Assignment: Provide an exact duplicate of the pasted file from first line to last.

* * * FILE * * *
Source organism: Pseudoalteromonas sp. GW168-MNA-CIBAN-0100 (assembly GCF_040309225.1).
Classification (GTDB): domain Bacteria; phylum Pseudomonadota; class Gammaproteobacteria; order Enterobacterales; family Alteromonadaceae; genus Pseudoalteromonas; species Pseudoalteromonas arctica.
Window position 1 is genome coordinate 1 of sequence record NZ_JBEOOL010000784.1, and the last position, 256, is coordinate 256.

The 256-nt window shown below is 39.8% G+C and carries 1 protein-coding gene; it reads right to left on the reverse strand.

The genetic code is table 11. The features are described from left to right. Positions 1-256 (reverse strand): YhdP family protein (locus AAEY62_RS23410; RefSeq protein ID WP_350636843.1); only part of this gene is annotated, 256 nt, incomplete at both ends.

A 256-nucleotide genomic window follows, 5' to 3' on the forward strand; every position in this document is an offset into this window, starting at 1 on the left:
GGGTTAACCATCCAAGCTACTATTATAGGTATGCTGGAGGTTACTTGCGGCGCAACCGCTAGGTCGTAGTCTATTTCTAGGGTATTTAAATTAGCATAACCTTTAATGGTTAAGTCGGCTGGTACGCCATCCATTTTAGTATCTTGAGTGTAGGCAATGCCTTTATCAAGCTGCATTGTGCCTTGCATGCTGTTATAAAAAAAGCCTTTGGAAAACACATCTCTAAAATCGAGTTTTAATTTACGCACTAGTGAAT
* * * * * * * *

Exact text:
Source organism: Pseudoalteromonas sp. GW168-MNA-CIBAN-0100 (assembly GCF_040309225.1).
Classification (GTDB): domain Bacteria; phylum Pseudomonadota; class Gammaproteobacteria; order Enterobacterales; family Alteromonadaceae; genus Pseudoalteromonas; species Pseudoalteromonas arctica.
Window position 1 is genome coordinate 1 of sequence record NZ_JBEOOL010000784.1, and the last position, 256, is coordinate 256.

The 256-nt window shown below is 39.8% G+C and carries 1 protein-coding gene; it reads right to left on the reverse strand.

The genetic code is table 11. The features are described from left to right. Positions 1-256 (reverse strand): YhdP family protein (locus AAEY62_RS23410; RefSeq protein ID WP_350636843.1); only part of this gene is annotated, 256 nt, incomplete at both ends.

A 256-nucleotide genomic window follows, 5' to 3' on the forward strand; every position in this document is an offset into this window, starting at 1 on the left:
GGGTTAACCATCCAAGCTACTATTATAGGTATGCTGGAGGTTACTTGCGGCGCAACCGCTAGGTCGTAGTCTATTTCTAGGGTATTTAAATTAGCATAACCTTTAATGGTTAAGTCGGCTGGTACGCCATCCATTTTAGTATCTTGAGTGTAGGCAATGCCTTTATCAAGCTGCATTGTGCCTTGCATGCTGTTATAAAAAAAGCCTTTGGAAAACACATCTCTAAAATCGAGTTTTAATTTACGCACTAGTGAAT